Today in Things-We-Take-for-Granted history: Barcodes turn 40! The now ubiquitous barcode has a slightly convoluted origin story—automated checkout was first proposed way back in 1932 by Wallace Flint, then in 1949 a symbol reader for that use was patented by Norman Joseph Woodland and Bernard Silver, but not developed further. However, it's agreed that George Laurer is the inventor of the modern bar code.
Despite recognizing that manual check-out is a point of inefficiency and human error in retail operations, it took until 1970 for technology and design to catch up to the need for a better system. In that year a corporation made up of the American grocery industry's leading trade associations (called the UGPCC, for the Uniform Grocery Product Code Council) established a standard numeric system for identifying products—the basis for the Universal Product Code, or UPC. A good first step, but hand0keying 11-number serials wouldn't have been much of an improvement, so they reached out to every tech company they could for ideas. While many had previously developed optical and scanning equipment, IBM hadn't made a splash in that department, despite having early pioneer Woodland on staff! With blessings from Woodland, the IBM project was spearheaded by George Laurer, whose contributions are beautifully explained in a recent 99% Invisible episode.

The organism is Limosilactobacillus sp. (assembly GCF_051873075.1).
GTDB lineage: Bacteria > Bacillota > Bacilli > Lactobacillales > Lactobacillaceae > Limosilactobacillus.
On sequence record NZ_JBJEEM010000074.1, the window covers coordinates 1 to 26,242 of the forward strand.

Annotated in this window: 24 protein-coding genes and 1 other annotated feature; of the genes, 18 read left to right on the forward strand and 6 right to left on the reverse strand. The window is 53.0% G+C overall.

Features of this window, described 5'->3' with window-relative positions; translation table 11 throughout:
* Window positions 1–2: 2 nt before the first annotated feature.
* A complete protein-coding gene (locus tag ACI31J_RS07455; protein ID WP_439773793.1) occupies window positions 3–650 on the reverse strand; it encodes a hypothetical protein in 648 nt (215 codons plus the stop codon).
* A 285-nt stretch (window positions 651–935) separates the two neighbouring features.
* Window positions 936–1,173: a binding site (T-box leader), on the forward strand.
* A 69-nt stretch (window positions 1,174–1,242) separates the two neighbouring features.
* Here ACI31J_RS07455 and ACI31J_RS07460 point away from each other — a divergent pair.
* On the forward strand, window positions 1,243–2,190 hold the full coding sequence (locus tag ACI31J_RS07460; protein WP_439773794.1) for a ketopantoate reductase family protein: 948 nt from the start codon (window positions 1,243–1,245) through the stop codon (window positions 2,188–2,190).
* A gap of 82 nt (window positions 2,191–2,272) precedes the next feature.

Up until that point, the closest approximation of a feasible barcode was a target-shaped graphic with concentric circles of varying thicknesses carrying the requisite information. The round shape was elegant in its way, but presented serious issues for visibility and printing. Laurer flattened this design out into a neat rectangle, and built both the code and the physical reader needed to implement it.
So it came to pass that early the morning of June 26, 1974, in scenic Troy, Ohio, the first UPC was scanned in a grocery store (probably without that satisfying bleep). The first item to earn use by this complex and powerful new system? Juicy Fruit chewing gum. That pack is in a museum, and the barcode was unanimously approved for use by the UGPCC.
At first, the UPC was a fairly slow sell, dragged out by standards-setting and relatively high adoption costs. But the barcode sure has stuck around. Arguably most appreciated by impatient line-standers, the usefulness of the barcode is deeply felt by anyone managing inventory or monitoring sales. By integrating the code into packaging, it allows massive amounts of data to be accurately kept and monitored, empowering both large and small businesses... and chagrining most packaging designers. Do yourself a solid and do a little digging for some of the original and original barcode designs.
Here, if you must know, is a video explanation of what those numbers and stripes actually mean: